Friday, January 16, 2009

Amen, Rev. Al

An Anti-Semite. A racial arsonist. Race-hustling charlatan. Irrelevant. The black equivalent of Richard Nixon and Pat Robertson.

Over the years, the Rev. Al Sharpton has been called a lot of things. He's even been stabbed in the chest.

But no one can ever accuse him of being a coward. And that's why, to me, Sharpton still occupies a meaningful perch in American political discourse. Maybe it's precisely because he's unelectable that he has the freedom to lead the fight where others, like our president-elect, are gun-shy.

Via TNC and Adam Serwer, here's Sharpton talking about something that surely won't draw any attention - or cameras - from CNN or FOX News:

"I am tired ... of seeing ministers who will preach homophobia by day, and then after they're preaching, when the lights are off they go cruising for trade...We know you're not preaching the Bible, because if you were preaching the Bible we would have heard from you. We would have heard from you when people were starving in California - when they deregulated the economy and crashed Wall Street you had nothing to say. When [accused Ponzi scammer] Madoff made off with the money, you had nothing to say. When Bush took us to war chasing weapons of mass destruction that weren't there you had nothing to say.

"But all of a sudden, when Proposition 8 came out, you had so much to say, but since you stepped in the rain, we gonna step in the rain with you."[...]

"There is something immoral and sick about using all of that power to not end brutality and poverty, but to break into people's bedrooms and claim that God sent you. It amazes me when I looked at California and saw churches that had nothing to say about police brutality, nothing to say when a young black boy was shot while he was wearing police handcuffs, nothing to say when they overturned affirmative action, nothing to say when people were being [relegated] into poverty, yet they were organizing and mobilizing to stop consenting adults from choosing their life partners."


No doubt, Sharpton is an easy target for his many critics: he's still rocking a conk, prone to saying stupid things and, yes, an opportunist of the highest order. If Sharpton was seeking the role of the leader of Black America, then I suppose he failed - unless you're talking with Bill O'Reilly.

But that in no way should diminish some of Al's more meaningful work from his national pulpit. I've never known him to back down, even in the face of insurmountable odds. Sharpton is a complicated, if not courageous man. And we shouldn't forget that.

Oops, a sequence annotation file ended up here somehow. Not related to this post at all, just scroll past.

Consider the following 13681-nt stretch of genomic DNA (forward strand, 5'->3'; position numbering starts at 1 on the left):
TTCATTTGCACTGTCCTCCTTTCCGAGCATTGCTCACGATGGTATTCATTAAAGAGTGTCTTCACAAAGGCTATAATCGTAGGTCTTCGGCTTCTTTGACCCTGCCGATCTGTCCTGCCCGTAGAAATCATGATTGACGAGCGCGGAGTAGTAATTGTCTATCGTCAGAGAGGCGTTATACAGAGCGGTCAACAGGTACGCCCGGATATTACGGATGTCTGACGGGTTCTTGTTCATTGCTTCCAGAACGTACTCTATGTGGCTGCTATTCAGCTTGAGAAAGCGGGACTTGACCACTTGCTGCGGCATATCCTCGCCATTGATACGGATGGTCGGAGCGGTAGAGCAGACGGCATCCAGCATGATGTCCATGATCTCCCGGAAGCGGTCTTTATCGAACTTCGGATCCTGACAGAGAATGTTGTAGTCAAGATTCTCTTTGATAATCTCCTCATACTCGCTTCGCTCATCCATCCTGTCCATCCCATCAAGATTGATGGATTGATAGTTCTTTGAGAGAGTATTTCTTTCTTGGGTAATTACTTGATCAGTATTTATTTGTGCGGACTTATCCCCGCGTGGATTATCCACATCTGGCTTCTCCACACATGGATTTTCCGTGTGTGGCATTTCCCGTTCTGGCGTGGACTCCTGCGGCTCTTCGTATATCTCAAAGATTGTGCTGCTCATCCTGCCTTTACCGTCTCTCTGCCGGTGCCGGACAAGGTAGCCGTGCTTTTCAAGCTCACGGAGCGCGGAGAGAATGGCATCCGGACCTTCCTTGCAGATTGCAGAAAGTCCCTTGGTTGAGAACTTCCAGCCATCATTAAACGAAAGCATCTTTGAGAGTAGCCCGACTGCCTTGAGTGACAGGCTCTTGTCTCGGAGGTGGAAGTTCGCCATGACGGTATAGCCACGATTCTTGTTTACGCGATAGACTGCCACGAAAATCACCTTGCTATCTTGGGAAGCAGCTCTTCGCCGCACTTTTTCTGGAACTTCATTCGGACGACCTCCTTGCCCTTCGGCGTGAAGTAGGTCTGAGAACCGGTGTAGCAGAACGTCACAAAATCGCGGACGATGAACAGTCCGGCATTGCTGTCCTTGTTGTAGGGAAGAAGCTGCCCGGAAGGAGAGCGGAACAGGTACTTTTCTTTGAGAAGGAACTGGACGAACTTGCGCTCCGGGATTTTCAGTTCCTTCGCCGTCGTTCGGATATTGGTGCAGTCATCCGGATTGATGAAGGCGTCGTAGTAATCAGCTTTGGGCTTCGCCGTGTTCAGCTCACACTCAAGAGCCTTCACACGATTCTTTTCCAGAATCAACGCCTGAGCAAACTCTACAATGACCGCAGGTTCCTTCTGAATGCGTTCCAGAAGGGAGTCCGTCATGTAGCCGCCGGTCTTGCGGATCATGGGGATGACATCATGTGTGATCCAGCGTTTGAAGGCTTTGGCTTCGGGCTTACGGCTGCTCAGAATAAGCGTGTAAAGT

Serwer says: "It takes some courage not to take that for granted and to challenge people, knowing how many of them will disagree with you."



Jack T. said...

Every blog needs to keep talking about this until one of the big media outlets covers it. It helps no one but the Magic Underpants people to see this fight devolve into a black folks v. LBGT situation.

blackink said...

Right-on, Jack T. This is the civil rights issue of our generation, and I'll always feel very passionately about this.

Like I've said in the past, I do not want to be on the wrong side of history on this one.

I also meant to blog about this weeks ago, but I've been recommending that everyone see "Milk." Great film. Sean Penn was just, wow.

Jack T. said...

I haven't seen Milk, but we studied the Twinkie Defense in law school. I'm going to see it this weekend amidst the Obamapalooza madness though.

And I agree about history, but most importantly, I just feel like this is the right thing to do. And a coalition of young folks, progressive older folks, and LBGT folks could be a force for good in this country.

But primarily I'm just geeked that a black preacher stood up and dropped some REAL TALK on people.

blackink said...

You know, the story of Dan White - is an extremely interesting one. I've been doing some reading on that cat. There's a story that I was reading about him and his assistant - if I ever find it, I'll post the link as an update.

And, yeah, I'm glad that Rev. Al stepped up and called folks out. We need some more like him. In fact, I've been sorta joking with some folks in my fam (Prop 8-friendly, I'll call them) that the First Lady and I are going to have a civil union and not a marriage. I mean, if it's the same thing, what's the big deal?

You should see their reaction.